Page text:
Last edited by razzle; August 29th, 2014 at 12:56 AM.

  12. #12
    Join Date
    Jul 2002
    Location
    Portsmouth. United Kingdom
    Posts
    2,727

    Re: Is this guaranteed to be correct?

    Actually the implementation has a lot of type safety. That was one of the goals I had in mind.

    I have static asserts that will ensure a compile error if an unsupported type is requested.
    Code:
    int i;
    i = variant.Get<int>(); // This will fail to compile if 'variant' does not support 'int'.
    i = int(variant);       // This will fail to compile if 'variant' does not support 'int'.
    variant = i;            // This will fail to compile if 'variant' does not support 'int'.
    An exception will be thrown if the type requested is supported but not the currently stored type.
    Code:
    double d;
    variant = 1;               // 'int' & 'double' supported.
    d = variant;               // Throw exception.
    d = variant.Get<double>(); // Throw exception.
    It implements a build-in visitor base class that allows type safe callbacks.
    Code:
    class Reader : public Variant<char, int>::Reader
    {
    public:
      void Read(int i)  { }
      void Read(char c)  { }
    };
    
    Reader reader;
    
    variant.Call(reader);
    "It doesn't matter how beautiful your theory is, it doesn't matter how smart you are. If it doesn't agree with experiment, it's wrong."
    Richard P. Feynman

  13. #13
    Join Date
    Apr 2000
    Location
    Belgium (Europe)
    Posts
    4,626

    Re: Is this guaranteed to be correct?

    Since you only seem to be concerned about static types... (#6) and both the samples in #1 and #2 seem to confirm this.
    Why aren't you using static (compile time) verifications between the types ? Should be fairly easy to implement, and the advantage is that it takes NO extra code to be executed (though it will burden the compiler a bit), the test will simply result in a static true/false constant. If would allow both runtime tests (as in #1) as well as compile time tests and static_assert()s.

    The only way that could not be the case is if you are indeed using the types dynamically through a base class and passing base pointers/references around and then trying to upcast them back to the original type (=a bad idea since that probably takes a huge switch or if/else cascade. If so, there is probably a better solution to the design if this is the case).

    Also, I'm not 100% sure the id's will be guaranteed identical for types originating from separately compiled units. I'm having a suspicion it'll generate different id's for identical types in different modules. A smart linker might resolve that anyway, but then we're entering the 'compiler/linker dependant' behaviour' dilemma. Again, this may not be an issue to you.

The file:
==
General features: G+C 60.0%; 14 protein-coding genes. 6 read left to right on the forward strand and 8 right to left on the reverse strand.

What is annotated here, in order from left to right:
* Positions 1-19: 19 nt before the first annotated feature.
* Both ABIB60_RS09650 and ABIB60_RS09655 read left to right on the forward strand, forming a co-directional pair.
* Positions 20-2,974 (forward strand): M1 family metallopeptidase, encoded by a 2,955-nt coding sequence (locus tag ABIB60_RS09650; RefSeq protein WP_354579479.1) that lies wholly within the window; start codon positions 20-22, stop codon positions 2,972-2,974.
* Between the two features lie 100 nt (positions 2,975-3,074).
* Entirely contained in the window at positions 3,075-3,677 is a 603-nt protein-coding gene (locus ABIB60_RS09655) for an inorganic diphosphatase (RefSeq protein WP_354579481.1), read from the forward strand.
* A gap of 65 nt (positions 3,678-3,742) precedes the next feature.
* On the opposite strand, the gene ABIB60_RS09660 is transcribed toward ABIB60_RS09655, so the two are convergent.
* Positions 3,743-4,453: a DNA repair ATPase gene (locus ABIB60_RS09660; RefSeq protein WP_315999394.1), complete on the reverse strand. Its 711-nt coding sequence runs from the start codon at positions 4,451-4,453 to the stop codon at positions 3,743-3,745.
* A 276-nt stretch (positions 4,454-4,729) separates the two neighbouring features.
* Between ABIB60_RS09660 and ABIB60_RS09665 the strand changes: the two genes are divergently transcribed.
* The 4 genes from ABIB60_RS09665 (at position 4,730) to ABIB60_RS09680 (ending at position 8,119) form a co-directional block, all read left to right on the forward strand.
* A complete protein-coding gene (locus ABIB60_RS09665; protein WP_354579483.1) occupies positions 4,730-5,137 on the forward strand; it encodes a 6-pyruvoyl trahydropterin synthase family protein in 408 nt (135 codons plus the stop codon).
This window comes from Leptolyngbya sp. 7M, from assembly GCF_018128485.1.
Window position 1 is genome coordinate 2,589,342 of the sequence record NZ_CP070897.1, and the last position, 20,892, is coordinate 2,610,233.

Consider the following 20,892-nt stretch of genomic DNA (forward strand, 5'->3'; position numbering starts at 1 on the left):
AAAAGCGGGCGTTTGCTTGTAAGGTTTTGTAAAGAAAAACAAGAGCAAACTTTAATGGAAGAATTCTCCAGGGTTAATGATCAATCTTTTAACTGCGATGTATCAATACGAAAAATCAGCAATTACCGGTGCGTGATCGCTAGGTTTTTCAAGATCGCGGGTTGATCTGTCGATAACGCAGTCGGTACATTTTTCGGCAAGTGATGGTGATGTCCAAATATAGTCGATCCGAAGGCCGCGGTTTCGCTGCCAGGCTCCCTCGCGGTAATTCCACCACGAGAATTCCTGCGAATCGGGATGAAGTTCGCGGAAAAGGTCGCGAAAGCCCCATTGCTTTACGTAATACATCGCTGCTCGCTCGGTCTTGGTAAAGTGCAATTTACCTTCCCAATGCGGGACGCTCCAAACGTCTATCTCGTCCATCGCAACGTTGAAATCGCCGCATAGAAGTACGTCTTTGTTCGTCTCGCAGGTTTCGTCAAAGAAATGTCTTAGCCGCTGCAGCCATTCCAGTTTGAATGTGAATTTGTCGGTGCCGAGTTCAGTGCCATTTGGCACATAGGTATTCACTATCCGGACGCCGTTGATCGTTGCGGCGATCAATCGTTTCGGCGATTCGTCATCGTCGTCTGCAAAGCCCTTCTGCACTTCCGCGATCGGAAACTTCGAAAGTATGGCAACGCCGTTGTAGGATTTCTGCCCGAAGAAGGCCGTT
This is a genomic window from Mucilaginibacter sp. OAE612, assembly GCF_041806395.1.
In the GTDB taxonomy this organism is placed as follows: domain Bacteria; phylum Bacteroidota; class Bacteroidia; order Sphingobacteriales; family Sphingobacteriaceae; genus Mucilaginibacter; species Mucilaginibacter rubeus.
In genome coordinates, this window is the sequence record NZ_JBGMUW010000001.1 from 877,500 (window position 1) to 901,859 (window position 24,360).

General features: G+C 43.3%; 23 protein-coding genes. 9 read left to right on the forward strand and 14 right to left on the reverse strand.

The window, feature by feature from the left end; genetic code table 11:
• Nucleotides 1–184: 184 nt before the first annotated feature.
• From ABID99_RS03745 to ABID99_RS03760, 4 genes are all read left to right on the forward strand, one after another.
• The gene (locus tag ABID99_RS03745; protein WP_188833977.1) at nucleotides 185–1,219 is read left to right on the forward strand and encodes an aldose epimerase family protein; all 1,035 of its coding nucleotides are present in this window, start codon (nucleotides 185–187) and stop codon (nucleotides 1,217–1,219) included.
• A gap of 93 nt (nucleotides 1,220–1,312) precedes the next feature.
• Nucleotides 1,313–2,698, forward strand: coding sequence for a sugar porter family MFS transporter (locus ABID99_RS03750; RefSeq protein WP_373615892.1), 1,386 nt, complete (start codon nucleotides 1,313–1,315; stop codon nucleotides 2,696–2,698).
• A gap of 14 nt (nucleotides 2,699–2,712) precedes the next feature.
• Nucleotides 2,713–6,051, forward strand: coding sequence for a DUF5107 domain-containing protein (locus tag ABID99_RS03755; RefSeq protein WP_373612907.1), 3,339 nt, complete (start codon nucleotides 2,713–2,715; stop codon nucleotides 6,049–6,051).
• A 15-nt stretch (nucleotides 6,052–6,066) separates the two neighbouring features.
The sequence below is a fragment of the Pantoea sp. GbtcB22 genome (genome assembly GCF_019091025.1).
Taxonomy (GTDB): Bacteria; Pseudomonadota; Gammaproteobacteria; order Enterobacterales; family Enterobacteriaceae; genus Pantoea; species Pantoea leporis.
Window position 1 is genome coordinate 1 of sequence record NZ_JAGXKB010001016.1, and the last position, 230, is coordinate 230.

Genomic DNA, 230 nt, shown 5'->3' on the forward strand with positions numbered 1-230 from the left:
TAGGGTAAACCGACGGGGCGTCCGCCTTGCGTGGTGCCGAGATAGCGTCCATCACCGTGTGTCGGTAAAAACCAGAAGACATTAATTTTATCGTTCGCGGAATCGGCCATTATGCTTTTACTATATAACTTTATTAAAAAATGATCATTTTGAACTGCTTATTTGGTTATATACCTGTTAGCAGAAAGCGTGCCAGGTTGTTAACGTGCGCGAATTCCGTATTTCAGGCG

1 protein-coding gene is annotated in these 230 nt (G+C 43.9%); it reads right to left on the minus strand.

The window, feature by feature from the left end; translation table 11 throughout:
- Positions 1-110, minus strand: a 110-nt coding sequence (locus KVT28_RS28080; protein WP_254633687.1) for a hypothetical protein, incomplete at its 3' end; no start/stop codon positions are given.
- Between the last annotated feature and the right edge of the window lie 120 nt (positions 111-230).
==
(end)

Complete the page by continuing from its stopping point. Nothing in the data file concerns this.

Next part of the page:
Imo, the attempt to try and get a static typing identification based on a dynamically generated type id is "asking for problems somewhere down the road", especially if you want this to be portable. Again, may not be an issue to you.

  14. #14
    Join Date
    Apr 2000
    Location
    Belgium (Europe)
    Posts
    4,626

    Re: Is this guaranteed to be correct?

    The code below will work for (typed) variables. It can't work entirely static since variables never are, only types are.
    the alternative is to call std::is_same directly if you have a type.

    Code:
    #include <type_traits> 
    
    template <class first, class second>
     bool sametype(const first& /*f*/, const second& /*s*/) 
    {
    	return std::is_same<first, second>::value;
    }
    
    int main()
    {
    	any<int, int, double> iid1;
    	any<int, int, double> iid2;
    	any<int, double, double> idd;
    
    	bool b1 = sametype(iid1,iid2); // true
    	bool b2 = sametype(iid1,idd); // false
    }
    depends a bit on your compiler, but it'll pretty much result in a static true/false, or at worse in a call to a function returning true or false.

  15. #15
    Join Date
    Jul 2002
    Location
    Portsmouth. United Kingdom
    Posts
    2,727

    Re: Is this guaranteed to be correct?

    Your example isn't solving the same problem as what I was describing.

    What I my class is designed to do is this.
    (Types in the template parameter list must be unique; no duplicates)

    Code:
    int main()
    { 
      any<int, char, double> icd1; 
      any<int, char, double> icd2; 
    
      icd1 = 1; // Assign an int.
      icd2 = 2; // Assign an int.
    
      bool b1 = icd1.IsSameTypeAs(icd2); // true
    
      icd1 = 2.2; // Assign a double.
    
      bool b2 = icd1.IsSameTypeAs(icd2); // false
    }
    "It doesn't matter how beautiful your theory is, it doesn't matter how smart you are. If it doesn't agree with experiment, it's wrong."
    Richard P. Feynman

Page 1 of 4 1234 LastLast

Posting Permissions

  • You may not post new threads
  • You may not post replies
  • You may not post attachments
  • You may not edit your posts
  •  


Windows Mobile Development Center


Click Here to Expand Forum to Full Width




On-Demand Webinars (sponsored)